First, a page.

Diversity Deficit: HFW introduce new diversity strategy after missing gender targets
December 12, 2020
3 min read
What's going on here?
After failing to hit gender diversity targets for 2020, global law firm HFW has announced the launch of a new strategy, supported by a series of ambitious targets.
What does this mean?
Despite female law graduates now heavily outnumbering their male counterparts, there is still a huge discrepancy with the number of women in senior legal positions. As a result, HFW set out to reach their goal for women to account for 30% of partners at the firm by 2020. However, a firm-wide review of gender equality back in April 2019 showed that, while some progress had been made, evidenced by a 10% rise in female fixed-share partners since 2015, it was clear that the firm would not reach their desired goal. Managing partner, Jeremy Shebson, shared that a fresh approach was necessary in order to see significant, long-lasting change. Consequently, the firm is striving to ensure that by 1 April 2023, 40% of those internally and externally promoted to senior positions, such as Partner or Legal Director, will be women.
In February 2020, HFW released a report showing the 2018/19 diversity figures, revealing that women made up 92% of secretarial service employees and just 14% of partners. Meanwhile, men accounted for only 8% of the former and an astonishing 85% of the latter. The report also confirmed some of the initiatives in place to tackle this, including gender-balanced panels at marketing events, and parental transition coaching to offer support before, during, and after parental leave.
What's the big picture effect?
There is a clear trend among law firms where the more senior you go within the company, the fewer women you see. Some argue that this is down to unconscious (and in some cases conscious) bias, leading to resistance to women in leadership positions, so more opportunities are given to men. Additionally, women still tend to be the primary caregivers, resulting in some women’s careers being impacted by parenting responsibilities. Furthermore, senior roles may not fit around the demands of family life, so initiatives which encourage more flexible and part-time working higher up in the firm would be beneficial for those who are mothers.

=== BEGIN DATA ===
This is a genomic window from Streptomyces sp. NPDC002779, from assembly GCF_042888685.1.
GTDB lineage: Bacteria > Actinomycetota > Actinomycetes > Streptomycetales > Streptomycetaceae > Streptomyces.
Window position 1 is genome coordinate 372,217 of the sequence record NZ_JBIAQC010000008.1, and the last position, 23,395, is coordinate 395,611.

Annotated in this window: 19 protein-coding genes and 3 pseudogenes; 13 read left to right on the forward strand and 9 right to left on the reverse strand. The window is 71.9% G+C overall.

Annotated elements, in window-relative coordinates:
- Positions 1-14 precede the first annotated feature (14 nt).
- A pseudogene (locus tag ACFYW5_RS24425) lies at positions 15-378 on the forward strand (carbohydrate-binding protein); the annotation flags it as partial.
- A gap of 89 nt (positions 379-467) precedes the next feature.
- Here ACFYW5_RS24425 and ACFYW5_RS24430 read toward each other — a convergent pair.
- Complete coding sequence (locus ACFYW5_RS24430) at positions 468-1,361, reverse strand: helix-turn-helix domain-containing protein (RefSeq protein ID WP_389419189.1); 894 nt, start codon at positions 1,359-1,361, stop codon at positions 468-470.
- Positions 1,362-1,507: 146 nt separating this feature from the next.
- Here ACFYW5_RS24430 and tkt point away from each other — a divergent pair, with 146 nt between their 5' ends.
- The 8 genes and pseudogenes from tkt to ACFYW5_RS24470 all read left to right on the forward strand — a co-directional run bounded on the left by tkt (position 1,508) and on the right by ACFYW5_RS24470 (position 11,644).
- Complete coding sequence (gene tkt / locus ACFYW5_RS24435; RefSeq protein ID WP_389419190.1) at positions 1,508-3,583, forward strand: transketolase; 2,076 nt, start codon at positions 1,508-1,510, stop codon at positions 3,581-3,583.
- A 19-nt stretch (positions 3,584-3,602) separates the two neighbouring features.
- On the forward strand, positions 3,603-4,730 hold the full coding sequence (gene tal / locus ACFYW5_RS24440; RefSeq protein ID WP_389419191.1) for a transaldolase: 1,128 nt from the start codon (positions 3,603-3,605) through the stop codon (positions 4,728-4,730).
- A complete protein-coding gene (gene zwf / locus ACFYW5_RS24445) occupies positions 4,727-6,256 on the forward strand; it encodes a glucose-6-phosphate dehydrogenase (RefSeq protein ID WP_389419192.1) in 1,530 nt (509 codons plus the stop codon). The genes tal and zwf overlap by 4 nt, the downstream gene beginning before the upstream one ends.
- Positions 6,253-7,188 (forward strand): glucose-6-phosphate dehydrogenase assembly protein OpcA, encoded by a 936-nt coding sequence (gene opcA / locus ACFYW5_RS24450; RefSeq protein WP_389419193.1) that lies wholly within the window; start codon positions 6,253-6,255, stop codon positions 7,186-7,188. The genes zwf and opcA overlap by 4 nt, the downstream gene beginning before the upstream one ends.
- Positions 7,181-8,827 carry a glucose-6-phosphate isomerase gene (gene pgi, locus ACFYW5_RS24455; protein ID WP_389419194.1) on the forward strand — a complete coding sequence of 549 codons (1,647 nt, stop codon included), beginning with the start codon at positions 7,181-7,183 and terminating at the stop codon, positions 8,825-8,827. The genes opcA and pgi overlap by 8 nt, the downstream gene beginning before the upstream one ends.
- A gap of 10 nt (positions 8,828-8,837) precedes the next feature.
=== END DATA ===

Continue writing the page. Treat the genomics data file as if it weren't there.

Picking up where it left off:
In recent years, diversity in law has become an increasingly important priority, and research has shown that companies with more gender and ethnic diversity tend to perform better. It is now an expectation for firms to make an active effort to increase diversity and publicly sharing the diversity information of employees, increasing transparency. Firms are constantly in competition with each other, not only for the best clients, but also the top talent, and many potential employees are placing greater importance on how diverse and inclusive a firm is. This means that the ambitious targets and impressive strategies of one firm may cause others to consider their own initiatives, as they are all eager to demonstrate their commitment.
Many firms, including Clifford Chance and Dentons, have recently announced new equality strategies, and DWF has scrapped A-Level requirements for graduates, in an attempt to increase social mobility. Furthermore, many firms now use Rare Contextual Recruitment, to contextualise achievements and ensure talent is being attracted from all backgrounds.
There is no denying that the legal sector is taking huge strides in the right direction, however, there is still a way to go in tackling gender inequality among senior employees. A diverse workforce is a more experienced and knowledgeable one, so we hope to see more law firms following in HFW’s footsteps, and therefore more women in senior roles within law.
Report written by Lotanna Okara
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